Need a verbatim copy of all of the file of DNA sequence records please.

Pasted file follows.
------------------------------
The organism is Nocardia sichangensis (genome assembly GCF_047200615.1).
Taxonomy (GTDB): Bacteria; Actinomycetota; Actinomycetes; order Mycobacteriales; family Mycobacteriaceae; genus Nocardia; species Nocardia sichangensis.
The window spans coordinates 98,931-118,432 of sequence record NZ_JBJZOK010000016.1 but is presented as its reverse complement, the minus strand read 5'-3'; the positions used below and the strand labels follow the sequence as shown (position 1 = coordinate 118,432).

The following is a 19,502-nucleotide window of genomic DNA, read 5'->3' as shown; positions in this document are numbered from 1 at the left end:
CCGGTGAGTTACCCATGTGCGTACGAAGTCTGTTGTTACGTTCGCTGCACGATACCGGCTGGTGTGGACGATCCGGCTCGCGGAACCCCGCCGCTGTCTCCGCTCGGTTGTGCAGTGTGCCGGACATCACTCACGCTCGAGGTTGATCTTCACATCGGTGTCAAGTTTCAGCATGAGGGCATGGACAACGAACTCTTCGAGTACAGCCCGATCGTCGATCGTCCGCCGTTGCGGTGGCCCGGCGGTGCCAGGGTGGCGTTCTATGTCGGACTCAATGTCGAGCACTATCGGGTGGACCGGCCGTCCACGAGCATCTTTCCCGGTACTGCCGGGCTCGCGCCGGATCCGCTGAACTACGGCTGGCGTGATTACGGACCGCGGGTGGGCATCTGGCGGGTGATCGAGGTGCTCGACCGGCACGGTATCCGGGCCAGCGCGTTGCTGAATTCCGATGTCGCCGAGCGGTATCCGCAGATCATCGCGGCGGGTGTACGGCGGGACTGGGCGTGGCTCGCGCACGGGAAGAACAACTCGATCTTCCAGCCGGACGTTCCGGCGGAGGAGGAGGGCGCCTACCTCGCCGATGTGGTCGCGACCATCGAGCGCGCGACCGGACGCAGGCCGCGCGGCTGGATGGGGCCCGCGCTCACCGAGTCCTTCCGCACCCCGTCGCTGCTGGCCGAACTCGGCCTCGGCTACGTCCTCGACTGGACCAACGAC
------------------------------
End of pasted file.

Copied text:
The organism is Nocardia sichangensis (genome assembly GCF_047200615.1).
Taxonomy (GTDB): Bacteria; Actinomycetota; Actinomycetes; order Mycobacteriales; family Mycobacteriaceae; genus Nocardia; species Nocardia sichangensis.
The window spans coordinates 98,931-118,432 of sequence record NZ_JBJZOK010000016.1 but is presented as its reverse complement, the minus strand read 5'-3'; the positions used below and the strand labels follow the sequence as shown (position 1 = coordinate 118,432).

The following is a 19,502-nucleotide window of genomic DNA, read 5'->3' as shown; positions in this document are numbered from 1 at the left end:
CCGGTGAGTTACCCATGTGCGTACGAAGTCTGTTGTTACGTTCGCTGCACGATACCGGCTGGTGTGGACGATCCGGCTCGCGGAACCCCGCCGCTGTCTCCGCTCGGTTGTGCAGTGTGCCGGACATCACTCACGCTCGAGGTTGATCTTCACATCGGTGTCAAGTTTCAGCATGAGGGCATGGACAACGAACTCTTCGAGTACAGCCCGATCGTCGATCGTCCGCCGTTGCGGTGGCCCGGCGGTGCCAGGGTGGCGTTCTATGTCGGACTCAATGTCGAGCACTATCGGGTGGACCGGCCGTCCACGAGCATCTTTCCCGGTACTGCCGGGCTCGCGCCGGATCCGCTGAACTACGGCTGGCGTGATTACGGACCGCGGGTGGGCATCTGGCGGGTGATCGAGGTGCTCGACCGGCACGGTATCCGGGCCAGCGCGTTGCTGAATTCCGATGTCGCCGAGCGGTATCCGCAGATCATCGCGGCGGGTGTACGGCGGGACTGGGCGTGGCTCGCGCACGGGAAGAACAACTCGATCTTCCAGCCGGACGTTCCGGCGGAGGAGGAGGGCGCCTACCTCGCCGATGTGGTCGCGACCATCGAGCGCGCGACCGGACGCAGGCCGCGCGGCTGGATGGGGCCCGCGCTCACCGAGTCCTTCCGCACCCCGTCGCTGCTGGCCGAACTCGGCCTCGGCTACGTCCTCGACTGGACCAACGAC